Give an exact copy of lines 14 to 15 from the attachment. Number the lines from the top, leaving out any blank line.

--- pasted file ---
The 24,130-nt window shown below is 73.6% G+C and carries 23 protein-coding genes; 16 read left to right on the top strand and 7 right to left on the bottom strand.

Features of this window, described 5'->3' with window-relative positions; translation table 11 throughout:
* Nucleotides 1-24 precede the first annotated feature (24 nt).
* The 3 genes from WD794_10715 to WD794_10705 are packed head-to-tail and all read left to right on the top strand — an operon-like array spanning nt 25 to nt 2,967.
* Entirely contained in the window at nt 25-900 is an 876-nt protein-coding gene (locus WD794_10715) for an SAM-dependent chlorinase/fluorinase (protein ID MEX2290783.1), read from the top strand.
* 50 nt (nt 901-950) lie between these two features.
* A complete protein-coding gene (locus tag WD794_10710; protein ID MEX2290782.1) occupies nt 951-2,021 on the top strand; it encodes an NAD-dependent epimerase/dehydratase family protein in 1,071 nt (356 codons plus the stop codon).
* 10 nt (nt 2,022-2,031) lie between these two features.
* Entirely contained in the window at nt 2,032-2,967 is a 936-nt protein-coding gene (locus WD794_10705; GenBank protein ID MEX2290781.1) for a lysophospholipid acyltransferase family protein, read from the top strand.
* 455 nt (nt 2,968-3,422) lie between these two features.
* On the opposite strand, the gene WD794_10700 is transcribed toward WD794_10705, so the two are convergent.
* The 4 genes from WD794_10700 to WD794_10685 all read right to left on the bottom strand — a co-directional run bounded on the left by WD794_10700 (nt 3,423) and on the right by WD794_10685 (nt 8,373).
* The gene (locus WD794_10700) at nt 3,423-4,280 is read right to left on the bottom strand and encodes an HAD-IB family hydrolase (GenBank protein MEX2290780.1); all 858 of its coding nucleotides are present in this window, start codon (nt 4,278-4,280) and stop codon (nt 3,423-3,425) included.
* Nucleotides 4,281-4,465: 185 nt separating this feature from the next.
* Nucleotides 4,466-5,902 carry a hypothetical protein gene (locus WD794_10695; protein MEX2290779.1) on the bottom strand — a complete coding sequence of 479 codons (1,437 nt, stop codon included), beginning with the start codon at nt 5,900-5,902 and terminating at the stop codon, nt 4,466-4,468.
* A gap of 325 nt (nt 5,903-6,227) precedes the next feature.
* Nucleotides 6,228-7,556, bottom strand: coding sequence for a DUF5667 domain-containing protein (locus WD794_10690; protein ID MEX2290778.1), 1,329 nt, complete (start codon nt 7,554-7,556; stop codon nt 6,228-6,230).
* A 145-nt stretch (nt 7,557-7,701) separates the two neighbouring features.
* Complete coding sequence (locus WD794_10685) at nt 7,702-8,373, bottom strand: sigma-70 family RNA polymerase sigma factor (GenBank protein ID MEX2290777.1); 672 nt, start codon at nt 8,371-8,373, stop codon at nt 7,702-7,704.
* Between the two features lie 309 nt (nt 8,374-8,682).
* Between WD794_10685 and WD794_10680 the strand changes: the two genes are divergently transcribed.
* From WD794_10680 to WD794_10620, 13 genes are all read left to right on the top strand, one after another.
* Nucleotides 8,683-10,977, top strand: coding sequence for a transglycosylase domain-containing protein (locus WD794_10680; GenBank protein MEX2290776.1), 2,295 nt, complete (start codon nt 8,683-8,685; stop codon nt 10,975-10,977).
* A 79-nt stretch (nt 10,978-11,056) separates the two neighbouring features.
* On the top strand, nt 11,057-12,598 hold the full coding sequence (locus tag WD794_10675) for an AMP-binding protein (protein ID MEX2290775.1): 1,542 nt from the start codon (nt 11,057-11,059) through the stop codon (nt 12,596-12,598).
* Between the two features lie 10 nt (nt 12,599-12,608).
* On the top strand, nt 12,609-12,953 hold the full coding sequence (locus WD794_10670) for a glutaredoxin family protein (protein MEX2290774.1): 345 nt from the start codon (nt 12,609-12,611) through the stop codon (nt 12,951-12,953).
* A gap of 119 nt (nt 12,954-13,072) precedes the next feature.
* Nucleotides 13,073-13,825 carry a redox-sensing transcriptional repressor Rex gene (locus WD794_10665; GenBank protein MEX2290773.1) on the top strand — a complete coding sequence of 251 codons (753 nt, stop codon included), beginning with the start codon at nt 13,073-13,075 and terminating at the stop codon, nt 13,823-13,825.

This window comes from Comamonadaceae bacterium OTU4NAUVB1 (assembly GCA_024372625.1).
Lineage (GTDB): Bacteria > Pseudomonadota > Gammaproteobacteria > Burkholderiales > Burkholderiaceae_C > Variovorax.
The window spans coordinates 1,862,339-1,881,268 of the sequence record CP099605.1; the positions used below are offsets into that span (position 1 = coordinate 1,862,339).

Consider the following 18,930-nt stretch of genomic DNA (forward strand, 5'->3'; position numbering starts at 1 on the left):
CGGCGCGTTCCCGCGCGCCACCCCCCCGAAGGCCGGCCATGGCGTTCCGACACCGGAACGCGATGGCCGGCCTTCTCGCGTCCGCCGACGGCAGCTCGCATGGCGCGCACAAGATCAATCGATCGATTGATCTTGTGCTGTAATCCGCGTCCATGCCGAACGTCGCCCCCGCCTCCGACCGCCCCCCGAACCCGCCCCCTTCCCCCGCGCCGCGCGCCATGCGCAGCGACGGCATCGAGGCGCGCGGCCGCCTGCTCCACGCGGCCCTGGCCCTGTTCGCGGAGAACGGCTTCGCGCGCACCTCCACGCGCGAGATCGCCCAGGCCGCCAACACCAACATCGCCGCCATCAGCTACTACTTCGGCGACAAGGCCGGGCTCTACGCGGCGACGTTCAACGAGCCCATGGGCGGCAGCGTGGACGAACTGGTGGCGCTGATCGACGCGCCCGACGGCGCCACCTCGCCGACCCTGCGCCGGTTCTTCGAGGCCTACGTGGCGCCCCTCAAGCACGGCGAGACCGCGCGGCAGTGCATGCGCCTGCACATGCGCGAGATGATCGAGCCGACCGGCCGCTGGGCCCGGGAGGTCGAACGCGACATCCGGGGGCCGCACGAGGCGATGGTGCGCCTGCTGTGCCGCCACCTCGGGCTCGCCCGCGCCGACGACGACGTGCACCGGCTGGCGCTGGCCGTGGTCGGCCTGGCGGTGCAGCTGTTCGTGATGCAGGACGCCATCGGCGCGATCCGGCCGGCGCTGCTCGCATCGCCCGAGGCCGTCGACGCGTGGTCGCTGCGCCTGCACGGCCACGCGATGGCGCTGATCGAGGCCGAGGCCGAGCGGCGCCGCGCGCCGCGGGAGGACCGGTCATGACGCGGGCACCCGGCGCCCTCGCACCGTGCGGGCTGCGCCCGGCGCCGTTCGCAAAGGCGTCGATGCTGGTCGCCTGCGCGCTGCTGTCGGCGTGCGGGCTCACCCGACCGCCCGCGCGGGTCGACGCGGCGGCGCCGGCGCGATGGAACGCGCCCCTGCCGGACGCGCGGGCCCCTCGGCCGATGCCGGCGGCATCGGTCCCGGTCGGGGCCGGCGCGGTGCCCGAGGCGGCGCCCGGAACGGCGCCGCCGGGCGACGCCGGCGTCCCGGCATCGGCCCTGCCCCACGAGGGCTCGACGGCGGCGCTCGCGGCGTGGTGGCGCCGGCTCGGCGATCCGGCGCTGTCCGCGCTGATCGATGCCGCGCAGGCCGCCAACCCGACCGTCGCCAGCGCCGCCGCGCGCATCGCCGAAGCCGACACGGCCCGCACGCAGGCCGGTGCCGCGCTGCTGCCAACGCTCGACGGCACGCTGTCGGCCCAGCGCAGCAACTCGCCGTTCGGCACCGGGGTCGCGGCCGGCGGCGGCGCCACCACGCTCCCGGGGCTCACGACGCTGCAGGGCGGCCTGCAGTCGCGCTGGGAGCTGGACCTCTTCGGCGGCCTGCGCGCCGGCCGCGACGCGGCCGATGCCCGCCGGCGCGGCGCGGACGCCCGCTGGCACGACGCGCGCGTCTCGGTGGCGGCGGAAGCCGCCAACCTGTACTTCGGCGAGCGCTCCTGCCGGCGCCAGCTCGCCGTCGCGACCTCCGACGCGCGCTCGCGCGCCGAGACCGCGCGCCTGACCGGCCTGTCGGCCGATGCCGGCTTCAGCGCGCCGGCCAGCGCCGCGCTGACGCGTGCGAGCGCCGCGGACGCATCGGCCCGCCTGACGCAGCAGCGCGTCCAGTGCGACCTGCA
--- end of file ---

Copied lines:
* Nucleotides 4,281-4,465: 185 nt separating this feature from the next.
* Nucleotides 4,466-5,902 carry a hypothetical protein gene (locus WD794_10695; protein MEX2290779.1) on the bottom strand — a complete coding sequence of 479 codons (1,437 nt, stop codon included), beginning with the start codon at nt 5,900-5,902 and terminating at the stop codon, nt 4,466-4,468.